In connection with the present invention, surfactants (or “surface-active agents”) are chemical entities which, when dissolved in an aqueous solution, reduce the surface tension of the solution or the interfacial tension between the aqueous solution and another liquid, with the result that absorption of oligonucleotides through the mucosa is enhanced. In addition to bile salts and fatty acids, these penetration enhancers include, for example, sodium lauryl sulfate, polyoxyethylene-9-lauryl ether and polyoxyethylene-20-cetyl ether) (Lee et al., Critical Reviews in Therapeutic Drug Carrier Systems, 1991, p. 92); and perfluorochemical emulsions, such as FC-43. Takahashi et al., J. Pharm. Pharmacol., 1988, 40, 252).

Various fatty acids and their derivatives which act as penetration enhancers include, for example, oleic acid, lauric acid, capric acid (n-decanoic acid), myristic acid, palmitic acid, stearic acid, linoleic acid, linolenic acid, dicaprate, tricaprate, monoolein (1-monooleoyl-rac-glycerol), dilaurin, caprylic acid, arachidonic acid, glycerol 1-monocaprate, 1-dodecylazacycloheptan-2-one, acylcarnitines, acylcholines, C1-10 alkyl esters thereof (e.g., methyl, isopropyl and t-butyl), and mono- and di-glycerides thereof (i.e., oleate, laurate, caprate, myristate, palmitate, stearate, linoleate, etc.) (Lee et al., Critical Reviews in Therapeutic Drug Carrier Systems, 1991, p. 92; Muranishi, Critical Reviews in Therapeutic Drug Carrier Systems, 1990, 7, 1–33; El Hariri et al., J. Pharm. Pharmacol., 1992, 44, 651–654).

Bile salts: The physiological role of bile includes the facilitation of dispersion and absorption of lipids and fat-soluble vitamins (Brunton, Chapter 38 in: Goodman & Gilman's The Pharmacological Basis of Therapeutics, 9th Ed., Hardman et al. Eds., McGraw-Hill, New York, 1996, pp. 934–935). Various natural bile salts, and their synthetic derivatives, act as penetration enhancers. Thus the term “bile salts” includes any of the naturally occurring components of bile as well as any of their synthetic derivatives. The bile salts of the invention include, for example, cholic acid (or its pharmaceutically acceptable sodium salt, sodium cholate), dehydrocholic acid (sodium dehydrocholate), deoxycholic acid (sodium deoxycholate), glucholic acid (sodium glucholate), glycholic acid (sodium glycocholate), glycodeoxycholic acid (sodium glycodeoxycholate), taurocholic acid (sodium taurocholate), taurodeoxycholic acid (sodium taurodeoxycholate), chenodeoxycholic acid (sodium chenodeoxycholate), ursodeoxycholic acid (UDCA), sodium tauro-24,25-dihydro-fusidate (STDHF), sodium glycodihydrofusidate and polyoxyethylene-9-lauryl ether (POE) (Lee et al., Critical Reviews in Therapeutic Drug Carrier Systems, 1991, page 92; Swinyard, Chapter 39 In: Remington's Pharmaceutical Sciences, 18th Ed., Gennaro, ed., Mack Publishing Co., Easton, Pa., 1990, pages 782–783; Muranishi, Critical Reviews in Therapeutic Drug Carrier Systems, 1990, 7, 1–33; Yamamoto et al., J. Pharm. Exp. Ther., 1992, 263, 25; Yamashita et al., J. Pharm. Sci., 1990, 79, 579–583).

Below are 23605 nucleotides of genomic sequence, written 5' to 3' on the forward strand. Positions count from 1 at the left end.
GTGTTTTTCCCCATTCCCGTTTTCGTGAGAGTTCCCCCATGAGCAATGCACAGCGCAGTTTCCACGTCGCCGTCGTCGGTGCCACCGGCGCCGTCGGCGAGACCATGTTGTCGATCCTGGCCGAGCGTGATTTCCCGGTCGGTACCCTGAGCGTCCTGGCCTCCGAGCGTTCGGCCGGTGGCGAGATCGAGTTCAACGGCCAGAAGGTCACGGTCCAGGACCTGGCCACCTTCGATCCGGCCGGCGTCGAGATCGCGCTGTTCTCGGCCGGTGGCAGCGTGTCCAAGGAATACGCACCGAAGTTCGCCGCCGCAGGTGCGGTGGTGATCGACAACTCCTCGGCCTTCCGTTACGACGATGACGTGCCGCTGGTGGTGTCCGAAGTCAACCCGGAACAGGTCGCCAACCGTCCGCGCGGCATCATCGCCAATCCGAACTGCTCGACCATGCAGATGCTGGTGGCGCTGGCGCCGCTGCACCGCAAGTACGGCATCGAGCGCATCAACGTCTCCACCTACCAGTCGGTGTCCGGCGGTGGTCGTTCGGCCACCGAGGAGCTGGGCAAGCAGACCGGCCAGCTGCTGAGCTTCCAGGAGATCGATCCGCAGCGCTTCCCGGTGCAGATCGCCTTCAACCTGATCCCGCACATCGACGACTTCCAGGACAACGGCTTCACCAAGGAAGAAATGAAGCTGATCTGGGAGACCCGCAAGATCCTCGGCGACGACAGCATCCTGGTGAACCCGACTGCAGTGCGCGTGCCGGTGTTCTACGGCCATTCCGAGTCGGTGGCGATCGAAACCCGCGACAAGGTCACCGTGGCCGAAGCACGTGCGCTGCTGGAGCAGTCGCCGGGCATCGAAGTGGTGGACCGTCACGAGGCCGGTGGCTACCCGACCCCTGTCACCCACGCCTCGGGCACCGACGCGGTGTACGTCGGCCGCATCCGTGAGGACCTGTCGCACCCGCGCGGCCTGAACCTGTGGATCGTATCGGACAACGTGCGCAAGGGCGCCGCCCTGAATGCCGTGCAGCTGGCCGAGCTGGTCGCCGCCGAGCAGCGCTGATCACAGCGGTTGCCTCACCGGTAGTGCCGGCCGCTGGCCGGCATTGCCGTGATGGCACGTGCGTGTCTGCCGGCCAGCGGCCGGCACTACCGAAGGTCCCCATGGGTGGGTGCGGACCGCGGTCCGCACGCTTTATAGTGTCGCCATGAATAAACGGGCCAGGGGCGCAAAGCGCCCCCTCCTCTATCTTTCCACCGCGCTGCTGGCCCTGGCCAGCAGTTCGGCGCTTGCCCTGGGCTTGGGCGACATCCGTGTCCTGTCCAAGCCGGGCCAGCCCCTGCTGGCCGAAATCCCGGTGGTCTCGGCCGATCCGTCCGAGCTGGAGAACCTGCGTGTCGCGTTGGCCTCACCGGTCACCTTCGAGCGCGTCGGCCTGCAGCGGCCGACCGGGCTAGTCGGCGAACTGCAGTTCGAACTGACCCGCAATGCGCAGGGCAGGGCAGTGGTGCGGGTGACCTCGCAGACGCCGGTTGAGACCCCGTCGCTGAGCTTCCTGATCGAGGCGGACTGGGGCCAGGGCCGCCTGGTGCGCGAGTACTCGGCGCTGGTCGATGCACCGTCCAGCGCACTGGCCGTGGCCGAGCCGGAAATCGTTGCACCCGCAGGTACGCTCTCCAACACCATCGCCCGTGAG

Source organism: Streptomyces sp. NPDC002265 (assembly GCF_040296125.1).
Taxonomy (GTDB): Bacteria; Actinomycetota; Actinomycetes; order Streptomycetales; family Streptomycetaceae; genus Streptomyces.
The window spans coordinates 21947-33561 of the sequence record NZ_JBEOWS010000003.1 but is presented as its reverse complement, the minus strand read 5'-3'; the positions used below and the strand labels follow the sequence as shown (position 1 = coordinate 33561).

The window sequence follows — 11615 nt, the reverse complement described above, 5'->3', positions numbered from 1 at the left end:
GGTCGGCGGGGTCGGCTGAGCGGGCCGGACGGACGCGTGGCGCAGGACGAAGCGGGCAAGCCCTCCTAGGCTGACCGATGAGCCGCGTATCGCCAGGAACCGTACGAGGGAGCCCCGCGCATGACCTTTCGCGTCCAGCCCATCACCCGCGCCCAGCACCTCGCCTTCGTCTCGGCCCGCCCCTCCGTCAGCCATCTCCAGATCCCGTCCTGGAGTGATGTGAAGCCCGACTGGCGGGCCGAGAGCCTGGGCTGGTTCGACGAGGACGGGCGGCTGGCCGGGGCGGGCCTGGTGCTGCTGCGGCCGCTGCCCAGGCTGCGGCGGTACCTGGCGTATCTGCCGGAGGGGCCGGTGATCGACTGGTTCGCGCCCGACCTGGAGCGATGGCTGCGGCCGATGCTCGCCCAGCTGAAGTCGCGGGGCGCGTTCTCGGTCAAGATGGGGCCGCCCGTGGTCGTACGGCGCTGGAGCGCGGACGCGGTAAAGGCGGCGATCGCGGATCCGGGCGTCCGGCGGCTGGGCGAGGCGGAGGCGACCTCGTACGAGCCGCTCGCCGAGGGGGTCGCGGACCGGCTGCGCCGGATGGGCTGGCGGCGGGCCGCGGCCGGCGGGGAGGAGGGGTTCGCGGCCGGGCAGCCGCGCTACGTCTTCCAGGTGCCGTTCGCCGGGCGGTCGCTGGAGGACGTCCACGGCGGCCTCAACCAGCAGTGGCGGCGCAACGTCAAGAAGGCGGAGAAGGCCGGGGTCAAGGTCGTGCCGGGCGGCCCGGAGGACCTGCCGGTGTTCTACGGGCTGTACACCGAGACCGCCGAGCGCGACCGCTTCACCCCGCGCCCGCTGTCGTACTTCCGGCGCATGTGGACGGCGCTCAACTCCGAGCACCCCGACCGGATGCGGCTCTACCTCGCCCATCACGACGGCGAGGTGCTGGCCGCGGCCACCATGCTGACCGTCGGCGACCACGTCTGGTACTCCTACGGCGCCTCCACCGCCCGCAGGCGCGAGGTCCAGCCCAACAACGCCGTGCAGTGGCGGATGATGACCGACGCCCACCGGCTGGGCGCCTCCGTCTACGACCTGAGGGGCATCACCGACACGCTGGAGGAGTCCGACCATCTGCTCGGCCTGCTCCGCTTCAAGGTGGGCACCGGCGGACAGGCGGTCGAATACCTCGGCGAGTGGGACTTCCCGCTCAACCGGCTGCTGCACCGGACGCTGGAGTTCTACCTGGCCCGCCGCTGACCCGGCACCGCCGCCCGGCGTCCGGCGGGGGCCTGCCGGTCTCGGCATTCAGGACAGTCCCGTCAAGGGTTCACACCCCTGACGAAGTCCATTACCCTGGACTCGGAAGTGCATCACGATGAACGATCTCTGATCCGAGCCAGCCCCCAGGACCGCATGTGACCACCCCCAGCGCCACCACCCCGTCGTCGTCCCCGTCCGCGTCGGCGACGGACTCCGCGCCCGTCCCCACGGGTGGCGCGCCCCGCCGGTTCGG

Chelating agents, as used in connection with the present invention, can be defined as compounds that remove metallic ions from solution by forming complexes therewith, with the result that absorption of oligonucleotides through the mucosa is enhanced. With regards to their use as penetration enhancers in the present invention, chelating agents have the added advantage of also serving as DNase inhibitors, as most characterized DNA nucleases require a divalent metal ion for catalysis and are thus inhibited by chelating agents (Jarrett, J. Chromatogr., 1993, 618, 315–339). Chelating agents of the invention include but are not limited to disodium ethylenediaminetetraacetate (EDTA), citric acid, salicylates (e.g., sodium salicylate, 5-methoxysalicylate and homovanilate), N-acyl derivatives of collagen, laureth-9 and N-amino acyl derivatives of beta-diketones (enamines)(Lee et al., Critical Reviews in Therapeutic Drug Carrier Systems, 1991, page 92; Muranishi, Critical Reviews in Therapeutic Drug Carrier Systems, 1990, 7, 1–33; Buur et al., J. Control Rel., 1990, 14, 43–51).